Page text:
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west houston attorney
    attorney
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  • A person appointed to act for another in business or legal matters
  • In the United States, a lawyer; one who advises or represents others in legal matters as a profession; An agent or representative authorized to act on someone else's behalf
    houston
  • An inland port in Texas, linked to the Gulf of Mexico by the Houston Ship Canal; pop. 1,953,631. Since 1961, it has been a center for space research and manned space flight; it is the site of the NASA Space Center
  • the largest city in Texas; located in southeastern Texas near the Gulf of Mexico; site of the National Aeronautics and Space Administration
  • United States politician and military leader who fought to gain independence for Texas from Mexico and to make it a part of the United States (1793-1863)
  • Houston is the fourth-largest city in the United States of America and the largest city in the state of Texas. As of the 2009 U.S. Census estimate, the city had a population of 2.3 million within an area of .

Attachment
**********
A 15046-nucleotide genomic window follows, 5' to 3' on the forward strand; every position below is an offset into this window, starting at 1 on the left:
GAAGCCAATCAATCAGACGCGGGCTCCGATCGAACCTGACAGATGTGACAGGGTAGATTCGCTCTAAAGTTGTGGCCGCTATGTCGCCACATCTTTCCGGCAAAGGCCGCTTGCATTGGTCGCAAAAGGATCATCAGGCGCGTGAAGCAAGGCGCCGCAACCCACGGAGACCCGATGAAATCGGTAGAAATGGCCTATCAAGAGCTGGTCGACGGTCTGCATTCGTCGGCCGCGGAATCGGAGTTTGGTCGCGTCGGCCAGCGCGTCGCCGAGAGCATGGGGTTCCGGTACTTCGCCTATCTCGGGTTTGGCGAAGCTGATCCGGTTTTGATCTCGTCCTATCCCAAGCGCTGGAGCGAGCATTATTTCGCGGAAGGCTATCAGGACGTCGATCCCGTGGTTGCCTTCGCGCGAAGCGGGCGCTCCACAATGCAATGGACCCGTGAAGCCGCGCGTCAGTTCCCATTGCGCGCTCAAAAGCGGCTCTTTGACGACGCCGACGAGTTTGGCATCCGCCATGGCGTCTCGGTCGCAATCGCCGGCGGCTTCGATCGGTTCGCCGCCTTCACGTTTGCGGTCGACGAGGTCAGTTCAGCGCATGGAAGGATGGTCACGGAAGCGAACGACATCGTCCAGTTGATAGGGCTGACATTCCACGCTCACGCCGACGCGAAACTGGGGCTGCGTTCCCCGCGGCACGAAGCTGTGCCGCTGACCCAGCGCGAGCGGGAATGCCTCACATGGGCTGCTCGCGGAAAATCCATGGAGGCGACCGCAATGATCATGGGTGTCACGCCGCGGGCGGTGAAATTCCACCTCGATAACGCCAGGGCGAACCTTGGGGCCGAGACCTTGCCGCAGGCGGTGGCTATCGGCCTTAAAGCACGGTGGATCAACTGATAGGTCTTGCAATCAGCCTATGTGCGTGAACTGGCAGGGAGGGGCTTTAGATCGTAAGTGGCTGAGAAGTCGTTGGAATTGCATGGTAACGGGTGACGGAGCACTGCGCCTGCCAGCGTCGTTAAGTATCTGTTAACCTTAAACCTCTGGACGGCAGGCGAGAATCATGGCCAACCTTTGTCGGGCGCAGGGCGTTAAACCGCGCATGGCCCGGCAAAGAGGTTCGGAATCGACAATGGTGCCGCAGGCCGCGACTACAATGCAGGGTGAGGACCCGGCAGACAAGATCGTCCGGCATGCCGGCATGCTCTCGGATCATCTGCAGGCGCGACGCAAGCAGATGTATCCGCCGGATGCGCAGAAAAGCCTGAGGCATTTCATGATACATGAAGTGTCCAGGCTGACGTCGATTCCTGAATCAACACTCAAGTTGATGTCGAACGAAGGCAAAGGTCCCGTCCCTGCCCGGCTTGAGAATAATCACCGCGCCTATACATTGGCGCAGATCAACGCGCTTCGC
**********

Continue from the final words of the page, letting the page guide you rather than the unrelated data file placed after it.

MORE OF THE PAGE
west
  • The western part of the world or of a specified country, region, or town
  • situated in or facing or moving toward the west
  • The direction toward the point of the horizon where the sun sets at the equinoxes, on the left-hand side of a person facing north, or the part of the horizon lying in this direction
  • The compass point corresponding to this
  • the countries of (originally) Europe and (now including) North America and South America
  • to, toward, or in the west; "we moved west to Arizona"; "situated west of Boston"
west houston attorney - Jagged Rocks
Jagged Rocks of Wisdom: Professional Advice for the New Attorney
Jagged Rocks of Wisdom: Professional Advice for the New Attorney
A new job is scary for anyone. A new job as an attorney is scary times two: the challenges are both substantive (as in actually knowing the law), as well as procedural (as in knowing how to act like an attorney). In this professional transition, many new attorneys fall by the wayside. This book is a guide to keep the new attorney on track. It includes advice for the new law firm associate, written by a Yale Law School graduate who made partner in a national law firm. Written in a first- and second-person tense and filled with no-nonsense guidance from someone actually in the mentorship role in a real-world law firm.

This is the first book in a Jagged Rocks of Wisdom series to help the new attorney. The second book, Jagged Rocks of Wisdom-The Memo: Mastering the Legal Memorandum, focuses on the many challenges of one of the major task for a new attorney - the law memo - for the highly demanding world of partners and clients. A third book, Jagged Rocks of Wisdom -Negotiation, is expected in 2011.

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5 West 16th Street Building
5 West 16th Street Building